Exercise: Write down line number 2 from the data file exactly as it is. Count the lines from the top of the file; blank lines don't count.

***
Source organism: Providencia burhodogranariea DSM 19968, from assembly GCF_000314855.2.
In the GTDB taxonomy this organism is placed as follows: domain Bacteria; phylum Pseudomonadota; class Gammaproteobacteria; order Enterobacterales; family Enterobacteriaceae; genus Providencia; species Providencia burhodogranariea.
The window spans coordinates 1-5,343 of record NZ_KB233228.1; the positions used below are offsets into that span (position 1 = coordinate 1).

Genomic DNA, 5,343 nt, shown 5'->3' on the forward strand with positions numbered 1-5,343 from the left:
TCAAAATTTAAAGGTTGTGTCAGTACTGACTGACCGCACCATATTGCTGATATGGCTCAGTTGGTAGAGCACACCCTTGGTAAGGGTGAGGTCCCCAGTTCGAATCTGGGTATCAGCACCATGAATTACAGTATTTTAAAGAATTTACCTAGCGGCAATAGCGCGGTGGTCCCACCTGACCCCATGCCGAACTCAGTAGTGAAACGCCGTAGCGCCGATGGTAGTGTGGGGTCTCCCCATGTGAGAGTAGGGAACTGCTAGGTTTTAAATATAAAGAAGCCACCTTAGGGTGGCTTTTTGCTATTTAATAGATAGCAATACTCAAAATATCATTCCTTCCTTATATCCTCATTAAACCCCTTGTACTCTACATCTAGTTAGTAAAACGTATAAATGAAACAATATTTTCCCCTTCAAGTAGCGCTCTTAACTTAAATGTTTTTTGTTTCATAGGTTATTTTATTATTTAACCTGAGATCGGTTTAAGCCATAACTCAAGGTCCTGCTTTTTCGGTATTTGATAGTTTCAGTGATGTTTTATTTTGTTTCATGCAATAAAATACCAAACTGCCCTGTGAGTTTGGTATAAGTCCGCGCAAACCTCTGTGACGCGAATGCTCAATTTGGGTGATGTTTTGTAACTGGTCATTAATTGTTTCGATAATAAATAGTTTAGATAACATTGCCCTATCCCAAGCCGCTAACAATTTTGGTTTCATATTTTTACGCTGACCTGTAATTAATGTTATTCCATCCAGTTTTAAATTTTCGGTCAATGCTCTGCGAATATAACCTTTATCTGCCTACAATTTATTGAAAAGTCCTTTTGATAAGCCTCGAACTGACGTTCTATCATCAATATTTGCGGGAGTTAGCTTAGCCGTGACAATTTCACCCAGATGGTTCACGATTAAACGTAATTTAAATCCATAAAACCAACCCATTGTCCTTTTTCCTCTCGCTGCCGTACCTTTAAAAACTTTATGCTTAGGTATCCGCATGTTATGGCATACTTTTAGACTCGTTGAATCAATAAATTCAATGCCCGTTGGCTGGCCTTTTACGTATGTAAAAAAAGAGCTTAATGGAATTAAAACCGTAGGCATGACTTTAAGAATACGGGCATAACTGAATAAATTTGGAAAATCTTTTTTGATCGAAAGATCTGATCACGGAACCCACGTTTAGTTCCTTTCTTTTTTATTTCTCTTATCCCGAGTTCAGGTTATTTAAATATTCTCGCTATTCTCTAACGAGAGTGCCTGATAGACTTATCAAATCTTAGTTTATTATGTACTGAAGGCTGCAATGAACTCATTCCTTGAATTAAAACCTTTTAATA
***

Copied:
In the GTDB taxonomy this organism is placed as follows: domain Bacteria; phylum Pseudomonadota; class Gammaproteobacteria; order Enterobacterales; family Enterobacteriaceae; genus Providencia; species Providencia burhodogranariea.